Boneless product continues to dominate UK pig meat imports - AHDB

UK making use of its butchery capacity abroad
calendar icon 30 June 2023
clock icon 2 minute read

In April, the UK imported 25,300 tonnes of fresh/frozen pig meat. Of this, 15,300 tonnes (60%) was boneless product, while 9,000 tonnes (36%) was made up of bone-in product, according to an AHDB report from analyst Freya Shuttleworth. For the year to date (Jan-Apr) the volumes stand at 102,200 tonnes of total fresh/frozen, made up of 59,800 tonnes (58%) boneless and 39,000 tonnes (38%) bone-in.

This signals that the UK is continuing to make use of butchery capacity abroad, a trend which begun in early 2020 as a result of the first Covid-19 lockdown in the UK and as it approaches the end of the Brexit transition period. Both of these events severely impacted domestic butchery, with skilled staff either off sick or deciding to leave the UK.

However, with UK pig meat production forecast to end the year down 15%, domestic processing capacity is currently facing an economic challenge rather than one of capacity; the restructuring they're witnessing within the processing sector regrettably evidences this.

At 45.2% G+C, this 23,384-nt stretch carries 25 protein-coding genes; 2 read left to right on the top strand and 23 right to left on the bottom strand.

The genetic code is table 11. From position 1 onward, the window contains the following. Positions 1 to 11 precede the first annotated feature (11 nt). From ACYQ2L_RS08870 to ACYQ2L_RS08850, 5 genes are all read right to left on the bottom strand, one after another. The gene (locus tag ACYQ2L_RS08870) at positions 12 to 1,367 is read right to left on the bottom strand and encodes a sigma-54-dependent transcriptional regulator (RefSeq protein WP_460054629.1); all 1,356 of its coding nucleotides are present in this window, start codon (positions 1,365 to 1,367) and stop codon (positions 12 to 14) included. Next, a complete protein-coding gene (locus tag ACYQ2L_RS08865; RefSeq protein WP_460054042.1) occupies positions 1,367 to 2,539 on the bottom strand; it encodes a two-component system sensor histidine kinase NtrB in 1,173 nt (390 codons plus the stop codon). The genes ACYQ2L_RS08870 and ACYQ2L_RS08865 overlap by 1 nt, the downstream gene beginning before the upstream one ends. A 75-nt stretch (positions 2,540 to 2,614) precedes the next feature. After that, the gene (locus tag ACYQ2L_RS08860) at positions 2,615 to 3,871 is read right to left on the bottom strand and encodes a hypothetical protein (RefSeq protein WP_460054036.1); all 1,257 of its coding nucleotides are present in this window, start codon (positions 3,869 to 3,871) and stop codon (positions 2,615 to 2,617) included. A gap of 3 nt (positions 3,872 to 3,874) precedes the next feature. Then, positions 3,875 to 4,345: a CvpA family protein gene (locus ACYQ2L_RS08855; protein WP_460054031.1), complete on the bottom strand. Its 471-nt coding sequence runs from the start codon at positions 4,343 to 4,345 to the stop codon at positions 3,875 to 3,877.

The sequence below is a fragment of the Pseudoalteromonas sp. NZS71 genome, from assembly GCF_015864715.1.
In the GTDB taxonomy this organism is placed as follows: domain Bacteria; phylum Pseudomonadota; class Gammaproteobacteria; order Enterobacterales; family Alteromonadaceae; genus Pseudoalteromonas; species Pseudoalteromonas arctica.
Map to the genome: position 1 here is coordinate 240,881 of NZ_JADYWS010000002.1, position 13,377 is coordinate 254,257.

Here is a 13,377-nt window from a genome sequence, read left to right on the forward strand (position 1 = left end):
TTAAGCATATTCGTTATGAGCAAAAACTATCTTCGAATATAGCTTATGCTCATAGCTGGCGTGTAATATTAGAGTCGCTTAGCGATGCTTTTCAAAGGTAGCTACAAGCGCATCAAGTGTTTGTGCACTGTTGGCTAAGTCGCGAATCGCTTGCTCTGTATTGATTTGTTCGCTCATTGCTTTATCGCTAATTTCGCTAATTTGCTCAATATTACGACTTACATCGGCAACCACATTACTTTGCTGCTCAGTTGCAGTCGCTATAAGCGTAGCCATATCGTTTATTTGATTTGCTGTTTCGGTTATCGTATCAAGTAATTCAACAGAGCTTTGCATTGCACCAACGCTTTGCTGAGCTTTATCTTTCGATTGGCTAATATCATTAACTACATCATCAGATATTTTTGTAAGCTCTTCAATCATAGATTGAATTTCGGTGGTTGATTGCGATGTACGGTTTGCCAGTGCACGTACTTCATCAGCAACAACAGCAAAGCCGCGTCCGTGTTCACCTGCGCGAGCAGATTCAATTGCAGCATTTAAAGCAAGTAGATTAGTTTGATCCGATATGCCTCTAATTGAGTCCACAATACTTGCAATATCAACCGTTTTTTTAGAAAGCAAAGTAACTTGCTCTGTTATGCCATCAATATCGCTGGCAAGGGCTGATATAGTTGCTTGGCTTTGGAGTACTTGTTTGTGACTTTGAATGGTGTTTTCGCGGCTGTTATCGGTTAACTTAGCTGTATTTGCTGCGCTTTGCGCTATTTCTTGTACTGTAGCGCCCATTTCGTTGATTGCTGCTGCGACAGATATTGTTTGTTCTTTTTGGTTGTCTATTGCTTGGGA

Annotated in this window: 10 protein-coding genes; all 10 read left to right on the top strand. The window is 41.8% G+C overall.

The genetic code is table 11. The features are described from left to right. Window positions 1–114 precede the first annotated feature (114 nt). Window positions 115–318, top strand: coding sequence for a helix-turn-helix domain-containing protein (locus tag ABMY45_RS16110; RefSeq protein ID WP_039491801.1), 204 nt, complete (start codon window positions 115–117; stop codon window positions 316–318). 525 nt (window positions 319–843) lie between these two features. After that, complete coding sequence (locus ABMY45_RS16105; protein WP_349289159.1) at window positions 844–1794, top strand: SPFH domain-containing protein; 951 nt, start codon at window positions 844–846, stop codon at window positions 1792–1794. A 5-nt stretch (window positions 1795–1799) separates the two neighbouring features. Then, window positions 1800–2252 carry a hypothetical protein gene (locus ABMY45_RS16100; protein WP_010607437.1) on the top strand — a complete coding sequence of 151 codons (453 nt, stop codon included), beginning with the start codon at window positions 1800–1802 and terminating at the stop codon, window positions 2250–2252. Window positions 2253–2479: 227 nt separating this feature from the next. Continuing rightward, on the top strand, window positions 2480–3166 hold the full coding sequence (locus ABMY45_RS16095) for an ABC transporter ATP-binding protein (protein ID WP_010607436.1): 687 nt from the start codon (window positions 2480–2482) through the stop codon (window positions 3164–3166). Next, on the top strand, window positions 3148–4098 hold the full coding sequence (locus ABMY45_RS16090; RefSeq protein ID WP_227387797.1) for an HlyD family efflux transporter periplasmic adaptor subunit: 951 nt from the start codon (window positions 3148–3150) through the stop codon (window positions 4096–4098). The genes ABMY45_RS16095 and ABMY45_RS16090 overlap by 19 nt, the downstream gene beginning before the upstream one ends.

Exports have not seen the same change in product type as imports, as bone-in product has always been more dominant. In April the UK exported 10,100 tonnes of fresh/frozen pork, of which 5,400 tonnes (53%) was bone-in, while 1,300 tonnes (13%) was made up of boneless product. For the year to date (Jan-Apr) 44,800 tonnes fresh/frozen pork has been exported from the UK: 24,100 tonnes (54%) of this being bone-in with only 5,700 tonnes (13%) of bone-less.

However, exports have seen a changing picture to the destination of product over the past five years. Historically, the vast majority of UK fresh/frozen pork exports was shipped directly into the EU, but the outbreak of ASF in China in 2018 led to vastly increased import demand, with China overtaking the EU as our main export partner in 2021. This was reversed in 2022 due to a plethora of factors, including Covid-19 restrictions being lifted in Europe and the UK, increasing demand closer to home, while the Chinese government's zero-Covid policy limited demand there.

This appears to be a trend that is continuing into 2023 despite the zero-Covid policybeing lifted. Import demand in China has not bounced back to pre-pandemic volumes as domestic production has grown and a slow economic recovery leaves consumers feeling tight with their disposable incomes.

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